There are several ways to do this; one simple approach is pre-declare each template friend function above the definition of template class Foo: template class Foo; // pre-declare the template The compiler can usually determine them automatically. Pretty please. Can you make functionoids faster than normal function calls?

args); // #1 template is a type (List) parameterized over another type (int). c++ templates dry generic-programming share|improve this question asked Jan 15 '11 at 0:01 Kos 39.9k1492171 add a comment| 3 Answers 3 active oldest votes up vote 20 down vote accepted In template struct produce_5_function_wrapper { T operator()() const { return produce_5_function(); } }; Then you can use the wrapper instead of the function: int five = client_template< produce_5_function_wrapper >()(); Using the

Template argument deduction is also performed when the name of a class template is used as the type of an object being constructed: std::pair p(2, 4.5); std::tuple t(4, 3, 2.5); std::copy_n(vi1, Tour C++ Super-FAQ Blog Forums Standardization About Features Working Draft of the nextstandard Current ISO C++ status Upcoming ISO C++ meetings Compiler conformance status Navigation FAQ Home myCode(myNormalFunction); // ... } What's the difference between a functionoid and a functor?

Don't they?

more hot questions question feed lang-cpp about us tour help blog chat data legal privacy policy work here advertising info mobile contact us feedback Technology Life / Arts Culture / Recreation An explicit instantiation declaration (an extern template) prevents implicit instantiations: the code that would otherwise cause an implicit instantiation has to use the explicit instantiation definition provided somewhere else in the The functionoid approach gives you a third option which is not available with the old-fashioned approach: the functionoid lets callers decide whether they want thread-local or thread-global data. Since a functionoid can be thought of as a freeze-dried function call, just take the un-common args, such as the ones I've called y and/or z, and make them args to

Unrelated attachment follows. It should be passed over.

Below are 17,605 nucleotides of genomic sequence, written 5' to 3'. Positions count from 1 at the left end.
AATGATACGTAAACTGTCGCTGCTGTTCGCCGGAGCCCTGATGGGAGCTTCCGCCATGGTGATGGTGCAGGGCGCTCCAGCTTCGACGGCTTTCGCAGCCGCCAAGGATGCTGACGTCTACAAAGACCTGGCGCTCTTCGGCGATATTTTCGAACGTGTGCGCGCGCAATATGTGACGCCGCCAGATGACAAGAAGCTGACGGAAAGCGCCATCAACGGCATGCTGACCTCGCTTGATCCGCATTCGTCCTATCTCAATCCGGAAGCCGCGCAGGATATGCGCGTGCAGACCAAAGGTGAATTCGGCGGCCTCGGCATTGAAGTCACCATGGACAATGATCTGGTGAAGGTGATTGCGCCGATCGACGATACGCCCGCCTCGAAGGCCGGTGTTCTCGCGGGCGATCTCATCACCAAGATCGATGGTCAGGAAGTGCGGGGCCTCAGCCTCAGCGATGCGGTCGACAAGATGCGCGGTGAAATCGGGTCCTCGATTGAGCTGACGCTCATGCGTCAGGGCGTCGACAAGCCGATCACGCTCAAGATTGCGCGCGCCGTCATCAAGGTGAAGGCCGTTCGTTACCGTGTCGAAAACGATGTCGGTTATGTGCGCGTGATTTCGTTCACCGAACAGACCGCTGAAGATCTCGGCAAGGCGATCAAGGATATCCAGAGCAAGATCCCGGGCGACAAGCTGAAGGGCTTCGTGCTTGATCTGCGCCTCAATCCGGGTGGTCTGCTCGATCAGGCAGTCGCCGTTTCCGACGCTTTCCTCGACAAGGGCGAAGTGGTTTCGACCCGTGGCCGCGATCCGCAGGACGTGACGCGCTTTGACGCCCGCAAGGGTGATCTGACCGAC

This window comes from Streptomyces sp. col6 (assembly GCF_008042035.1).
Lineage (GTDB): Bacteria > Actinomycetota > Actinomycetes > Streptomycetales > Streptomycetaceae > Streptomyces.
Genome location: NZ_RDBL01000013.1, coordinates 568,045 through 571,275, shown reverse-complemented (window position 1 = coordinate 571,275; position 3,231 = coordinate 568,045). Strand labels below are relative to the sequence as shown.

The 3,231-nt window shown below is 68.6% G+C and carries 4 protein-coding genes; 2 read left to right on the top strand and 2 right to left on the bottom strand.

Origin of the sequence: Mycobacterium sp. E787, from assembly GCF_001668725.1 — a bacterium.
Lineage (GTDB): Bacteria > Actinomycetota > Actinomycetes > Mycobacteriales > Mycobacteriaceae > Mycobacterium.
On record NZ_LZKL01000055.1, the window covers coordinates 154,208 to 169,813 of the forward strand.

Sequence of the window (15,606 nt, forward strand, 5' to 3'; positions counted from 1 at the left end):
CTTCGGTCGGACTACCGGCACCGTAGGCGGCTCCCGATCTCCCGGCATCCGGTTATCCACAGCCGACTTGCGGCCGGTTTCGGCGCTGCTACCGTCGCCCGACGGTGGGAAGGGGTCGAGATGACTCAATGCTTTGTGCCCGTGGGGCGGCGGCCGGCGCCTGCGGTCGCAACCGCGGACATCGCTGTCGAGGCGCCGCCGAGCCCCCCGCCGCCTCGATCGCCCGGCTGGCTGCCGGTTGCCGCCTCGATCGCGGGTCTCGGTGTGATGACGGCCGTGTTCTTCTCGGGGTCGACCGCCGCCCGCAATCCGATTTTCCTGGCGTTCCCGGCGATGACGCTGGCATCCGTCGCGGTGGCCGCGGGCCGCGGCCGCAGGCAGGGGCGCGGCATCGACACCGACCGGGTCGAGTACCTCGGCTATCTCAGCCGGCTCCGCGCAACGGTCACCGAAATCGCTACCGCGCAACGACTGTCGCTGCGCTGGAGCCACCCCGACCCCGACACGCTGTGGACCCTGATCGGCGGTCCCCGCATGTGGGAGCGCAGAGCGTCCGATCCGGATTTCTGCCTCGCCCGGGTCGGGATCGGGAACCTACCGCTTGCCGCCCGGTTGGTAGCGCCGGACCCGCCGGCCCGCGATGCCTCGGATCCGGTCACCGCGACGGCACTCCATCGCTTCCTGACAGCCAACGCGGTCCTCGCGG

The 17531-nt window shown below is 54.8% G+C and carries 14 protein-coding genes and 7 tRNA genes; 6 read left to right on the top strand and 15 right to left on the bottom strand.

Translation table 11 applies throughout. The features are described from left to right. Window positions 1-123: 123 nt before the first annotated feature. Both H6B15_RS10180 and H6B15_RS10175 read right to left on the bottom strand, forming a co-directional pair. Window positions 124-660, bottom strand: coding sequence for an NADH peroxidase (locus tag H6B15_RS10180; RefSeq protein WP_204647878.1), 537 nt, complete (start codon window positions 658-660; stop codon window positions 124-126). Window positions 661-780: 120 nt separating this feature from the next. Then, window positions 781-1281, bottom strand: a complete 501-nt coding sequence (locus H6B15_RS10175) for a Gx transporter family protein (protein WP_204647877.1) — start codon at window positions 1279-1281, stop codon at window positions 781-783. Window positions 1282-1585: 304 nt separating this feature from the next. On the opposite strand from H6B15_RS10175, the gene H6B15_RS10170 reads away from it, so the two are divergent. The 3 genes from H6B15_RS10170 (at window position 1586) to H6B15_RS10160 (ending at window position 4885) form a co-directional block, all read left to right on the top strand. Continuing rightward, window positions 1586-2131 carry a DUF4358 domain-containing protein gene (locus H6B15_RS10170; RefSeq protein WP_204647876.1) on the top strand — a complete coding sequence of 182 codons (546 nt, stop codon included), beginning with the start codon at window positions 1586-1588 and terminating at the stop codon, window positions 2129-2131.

NOTE: do not attempt to "cast" a pointer-to-member-function into a pointer-to-function; the result is undefined and probably disastrous. Either that or do not send me email about the problems you have with your member-function pointers! If the declaration of the explicit instantiation names an implicitly-declared special member function, the program is ill-formed. A trailing template-argument can be left unspecified in an explicit instantiation of a function template specialization or of a member function template specialization if it can be deduced from the function

How can I avoid linker errors with my template classes? If the types do not match exactly, the conversions are not considered and the template is simply dropped from the set of viable functions. Aren't you lucky that it is no longer the case in C++11? In fact you can easily prove that functionoids don't lose any power over function-pointers, since you can imagine that the old-fashioned approach of function-pointers is equivalent to having a global(!) functionoid

E.g., int main() { int i,j; /*...*/ swap(i,j); // Instantiates a swap for int float a,b; /*...*/ swap(a,b); // Instantiates a swap for float char c,d; /*...*/ swap(c,d); // Instantiates a Suppose the original functions (in the old-fashioned function-pointer style) took slightly different parameters. So templates are overloading, right? Why did Borden do that to his wife in The Prestige?

Can the previous problem hurt me silently? The function name declared become a template name. Can_copy checks that T is a Shape* or a pointer to a class publicly derived from Shape or a type with a user-defined conversion to Shape*.